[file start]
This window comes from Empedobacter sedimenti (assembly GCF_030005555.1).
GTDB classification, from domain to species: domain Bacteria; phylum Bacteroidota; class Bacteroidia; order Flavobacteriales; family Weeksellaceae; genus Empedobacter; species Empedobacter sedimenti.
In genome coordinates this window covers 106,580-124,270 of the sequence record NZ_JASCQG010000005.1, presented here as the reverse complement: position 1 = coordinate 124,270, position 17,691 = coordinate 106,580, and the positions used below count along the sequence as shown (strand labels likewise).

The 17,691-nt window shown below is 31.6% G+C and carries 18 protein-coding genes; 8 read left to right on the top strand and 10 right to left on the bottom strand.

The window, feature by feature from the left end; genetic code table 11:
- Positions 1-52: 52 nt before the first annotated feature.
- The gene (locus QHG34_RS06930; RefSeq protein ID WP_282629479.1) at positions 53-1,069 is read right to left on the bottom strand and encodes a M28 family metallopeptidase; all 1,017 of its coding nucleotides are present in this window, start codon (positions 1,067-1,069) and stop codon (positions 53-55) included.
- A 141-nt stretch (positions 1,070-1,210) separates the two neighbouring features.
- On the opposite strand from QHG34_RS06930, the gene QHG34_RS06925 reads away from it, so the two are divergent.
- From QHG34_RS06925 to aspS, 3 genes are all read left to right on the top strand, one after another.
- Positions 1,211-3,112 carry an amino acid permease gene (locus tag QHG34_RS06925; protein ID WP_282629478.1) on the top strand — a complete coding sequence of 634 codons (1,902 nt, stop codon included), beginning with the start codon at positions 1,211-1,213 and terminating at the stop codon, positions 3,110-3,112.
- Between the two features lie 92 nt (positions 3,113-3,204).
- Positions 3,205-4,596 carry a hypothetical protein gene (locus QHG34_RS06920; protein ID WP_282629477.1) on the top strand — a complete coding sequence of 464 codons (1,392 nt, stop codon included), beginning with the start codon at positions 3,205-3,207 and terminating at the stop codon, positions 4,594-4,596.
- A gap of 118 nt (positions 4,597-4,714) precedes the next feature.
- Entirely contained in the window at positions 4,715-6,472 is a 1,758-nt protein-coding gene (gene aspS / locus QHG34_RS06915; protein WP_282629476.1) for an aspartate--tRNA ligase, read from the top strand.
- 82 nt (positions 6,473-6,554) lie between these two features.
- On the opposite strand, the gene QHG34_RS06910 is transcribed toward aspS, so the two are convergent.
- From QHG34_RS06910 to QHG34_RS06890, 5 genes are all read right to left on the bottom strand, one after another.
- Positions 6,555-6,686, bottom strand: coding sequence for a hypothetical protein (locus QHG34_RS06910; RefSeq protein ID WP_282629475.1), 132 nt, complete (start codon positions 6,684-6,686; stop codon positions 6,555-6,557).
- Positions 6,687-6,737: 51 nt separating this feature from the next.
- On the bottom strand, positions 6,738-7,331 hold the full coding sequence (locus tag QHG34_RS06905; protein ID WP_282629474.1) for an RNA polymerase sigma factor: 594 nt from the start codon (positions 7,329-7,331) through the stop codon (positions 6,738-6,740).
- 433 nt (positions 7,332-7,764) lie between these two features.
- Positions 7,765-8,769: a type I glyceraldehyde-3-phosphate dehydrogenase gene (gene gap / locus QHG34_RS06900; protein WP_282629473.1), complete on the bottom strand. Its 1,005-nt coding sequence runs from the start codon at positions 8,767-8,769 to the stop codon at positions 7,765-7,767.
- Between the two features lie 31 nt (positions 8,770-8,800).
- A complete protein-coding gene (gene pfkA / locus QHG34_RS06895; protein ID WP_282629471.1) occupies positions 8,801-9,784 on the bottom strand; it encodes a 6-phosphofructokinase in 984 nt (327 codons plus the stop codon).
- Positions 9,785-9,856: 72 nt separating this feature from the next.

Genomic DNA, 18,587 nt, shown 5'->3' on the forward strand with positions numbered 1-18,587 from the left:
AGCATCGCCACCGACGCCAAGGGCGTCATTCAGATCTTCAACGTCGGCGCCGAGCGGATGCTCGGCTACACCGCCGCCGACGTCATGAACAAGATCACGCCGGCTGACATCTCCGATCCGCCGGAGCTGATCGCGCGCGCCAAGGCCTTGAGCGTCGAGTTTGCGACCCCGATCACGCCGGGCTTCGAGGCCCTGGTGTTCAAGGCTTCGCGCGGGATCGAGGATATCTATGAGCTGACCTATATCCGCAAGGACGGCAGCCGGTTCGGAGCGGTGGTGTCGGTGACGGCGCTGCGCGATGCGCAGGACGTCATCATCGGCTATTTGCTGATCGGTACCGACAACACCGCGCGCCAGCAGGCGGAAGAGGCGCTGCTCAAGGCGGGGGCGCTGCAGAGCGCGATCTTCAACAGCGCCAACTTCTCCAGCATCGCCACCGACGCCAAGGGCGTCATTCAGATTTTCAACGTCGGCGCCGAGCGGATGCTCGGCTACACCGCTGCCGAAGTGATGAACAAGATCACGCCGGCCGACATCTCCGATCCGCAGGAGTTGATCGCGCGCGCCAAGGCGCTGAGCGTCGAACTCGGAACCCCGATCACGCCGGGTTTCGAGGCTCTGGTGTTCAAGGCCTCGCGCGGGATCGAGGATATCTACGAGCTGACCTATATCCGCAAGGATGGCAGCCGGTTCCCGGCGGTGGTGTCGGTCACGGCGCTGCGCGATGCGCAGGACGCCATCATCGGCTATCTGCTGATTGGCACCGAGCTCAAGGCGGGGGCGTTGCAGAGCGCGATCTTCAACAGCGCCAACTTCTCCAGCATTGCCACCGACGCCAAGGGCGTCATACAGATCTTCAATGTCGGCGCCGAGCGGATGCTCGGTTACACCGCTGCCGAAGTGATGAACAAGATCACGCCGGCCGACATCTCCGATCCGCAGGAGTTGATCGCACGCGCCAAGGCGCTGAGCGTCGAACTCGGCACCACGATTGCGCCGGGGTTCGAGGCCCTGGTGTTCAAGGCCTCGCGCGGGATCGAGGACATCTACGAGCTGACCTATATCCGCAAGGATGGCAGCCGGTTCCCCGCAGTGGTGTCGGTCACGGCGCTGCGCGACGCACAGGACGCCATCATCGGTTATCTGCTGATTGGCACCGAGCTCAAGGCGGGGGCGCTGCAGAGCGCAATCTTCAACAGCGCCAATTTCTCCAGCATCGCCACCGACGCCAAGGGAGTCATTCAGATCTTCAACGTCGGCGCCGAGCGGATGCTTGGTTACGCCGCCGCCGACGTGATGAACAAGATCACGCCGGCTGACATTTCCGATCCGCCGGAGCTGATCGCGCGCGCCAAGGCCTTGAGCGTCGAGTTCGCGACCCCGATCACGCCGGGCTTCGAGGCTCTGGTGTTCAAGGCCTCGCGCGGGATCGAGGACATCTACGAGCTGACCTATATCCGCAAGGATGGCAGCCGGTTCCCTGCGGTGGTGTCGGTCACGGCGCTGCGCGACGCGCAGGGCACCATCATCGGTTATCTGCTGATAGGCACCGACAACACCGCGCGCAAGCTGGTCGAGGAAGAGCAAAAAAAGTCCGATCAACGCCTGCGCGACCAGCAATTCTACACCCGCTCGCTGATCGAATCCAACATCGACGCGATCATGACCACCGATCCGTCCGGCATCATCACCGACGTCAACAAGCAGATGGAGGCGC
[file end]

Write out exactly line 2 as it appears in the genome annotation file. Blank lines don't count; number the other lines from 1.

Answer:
GTDB classification, from domain to species: domain Bacteria; phylum Bacteroidota; class Bacteroidia; order Flavobacteriales; family Weeksellaceae; genus Empedobacter; species Empedobacter sedimenti.